Where the Money Goes makes it easier to visualize the contributions that political action committees (PACs) make to your members of Congress, and to each other. Even though multiple sources of contribution data already exist, most are in a tabular format, making it hard to see things in a meaningful way.
With this application you can explore contributions made from PACs-to-Congress and PAC-to-PAC at the same time. You can also view contributions received by a Congress member and the Congress member's PAC together, making it clear exactly how much they received. It allows you to find interesting insights, such as how the Freedom Fund PAC receives donations from hundreds of diverse PACs and also donates to only Republican candidates.
how it works
You can start from either side of the visualization...
- Choose a PAC from an economic sector to see where the money goes--which politicians receive money from that PAC in each election cycle 1998-2008.
- Choose a Legislator from any state to see how much money he/she gets in each election cycle 1998-2008, and from whom.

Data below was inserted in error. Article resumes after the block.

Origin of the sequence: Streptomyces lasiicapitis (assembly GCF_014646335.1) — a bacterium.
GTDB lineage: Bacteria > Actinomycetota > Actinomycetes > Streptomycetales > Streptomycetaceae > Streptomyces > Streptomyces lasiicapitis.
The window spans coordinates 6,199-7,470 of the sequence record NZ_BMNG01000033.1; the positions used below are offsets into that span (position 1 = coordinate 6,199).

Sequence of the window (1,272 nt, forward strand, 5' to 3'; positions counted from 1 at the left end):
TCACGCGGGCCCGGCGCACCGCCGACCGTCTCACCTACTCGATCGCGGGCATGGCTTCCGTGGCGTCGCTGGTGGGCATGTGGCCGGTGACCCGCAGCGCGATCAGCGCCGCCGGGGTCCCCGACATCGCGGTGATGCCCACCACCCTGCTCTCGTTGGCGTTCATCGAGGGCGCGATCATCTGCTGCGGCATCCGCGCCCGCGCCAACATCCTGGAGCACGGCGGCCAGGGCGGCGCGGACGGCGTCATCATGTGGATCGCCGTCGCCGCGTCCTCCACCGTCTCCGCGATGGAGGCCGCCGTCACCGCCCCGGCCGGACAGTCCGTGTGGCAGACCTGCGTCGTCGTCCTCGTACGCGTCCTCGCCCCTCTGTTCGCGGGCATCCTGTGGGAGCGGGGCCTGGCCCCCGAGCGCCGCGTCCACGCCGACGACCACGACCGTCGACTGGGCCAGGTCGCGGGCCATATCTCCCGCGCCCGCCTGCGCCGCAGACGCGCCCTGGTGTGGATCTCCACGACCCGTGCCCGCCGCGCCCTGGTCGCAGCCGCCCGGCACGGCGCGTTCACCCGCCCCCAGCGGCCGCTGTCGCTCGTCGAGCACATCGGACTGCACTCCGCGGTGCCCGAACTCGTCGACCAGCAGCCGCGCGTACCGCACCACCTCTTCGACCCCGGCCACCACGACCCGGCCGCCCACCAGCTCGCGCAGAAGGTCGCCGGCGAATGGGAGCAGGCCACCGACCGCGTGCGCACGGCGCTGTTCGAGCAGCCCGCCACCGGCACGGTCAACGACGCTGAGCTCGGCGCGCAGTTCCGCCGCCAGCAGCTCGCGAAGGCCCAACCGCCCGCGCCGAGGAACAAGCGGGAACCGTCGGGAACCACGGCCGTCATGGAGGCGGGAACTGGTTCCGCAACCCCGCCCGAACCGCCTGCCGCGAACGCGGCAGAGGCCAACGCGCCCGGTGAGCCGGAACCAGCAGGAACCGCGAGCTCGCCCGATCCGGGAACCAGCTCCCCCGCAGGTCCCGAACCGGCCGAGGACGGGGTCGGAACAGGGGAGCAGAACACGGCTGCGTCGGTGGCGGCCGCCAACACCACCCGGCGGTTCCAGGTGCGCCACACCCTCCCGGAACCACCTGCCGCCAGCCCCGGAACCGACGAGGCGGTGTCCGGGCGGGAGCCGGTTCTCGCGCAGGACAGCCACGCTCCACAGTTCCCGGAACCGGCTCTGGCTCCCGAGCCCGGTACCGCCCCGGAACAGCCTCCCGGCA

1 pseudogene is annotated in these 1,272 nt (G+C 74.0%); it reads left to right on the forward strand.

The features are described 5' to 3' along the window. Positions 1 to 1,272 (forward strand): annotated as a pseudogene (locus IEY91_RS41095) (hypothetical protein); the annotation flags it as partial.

So what is a Political Action Committee? PACs are interest groups that make contributions to political candidates (Senators or Representatives). Many corporations, unions, and other organizations have their own PACs. And so do politicians themselves!
This project is a submission to Sunlight Labs' Apps for America competition, which encourages developers to help increase government transparency.
Where the Money Goes was made using politician biography information from the Sunlight Labs API and data for PACs and their campaign contributions from OpenSecrets.org. We imported all the data we needed into a local MySQL database. The visualization was made using Adobe Flex 3, and interactions with the database are managed in PHP. Here is the source code.
Where the Money Goes has been an Open Source project that could not have happened without other peoples' contributions to the open community. We have chosen to produce this under the MIT License.
We want your feedback (seriously!):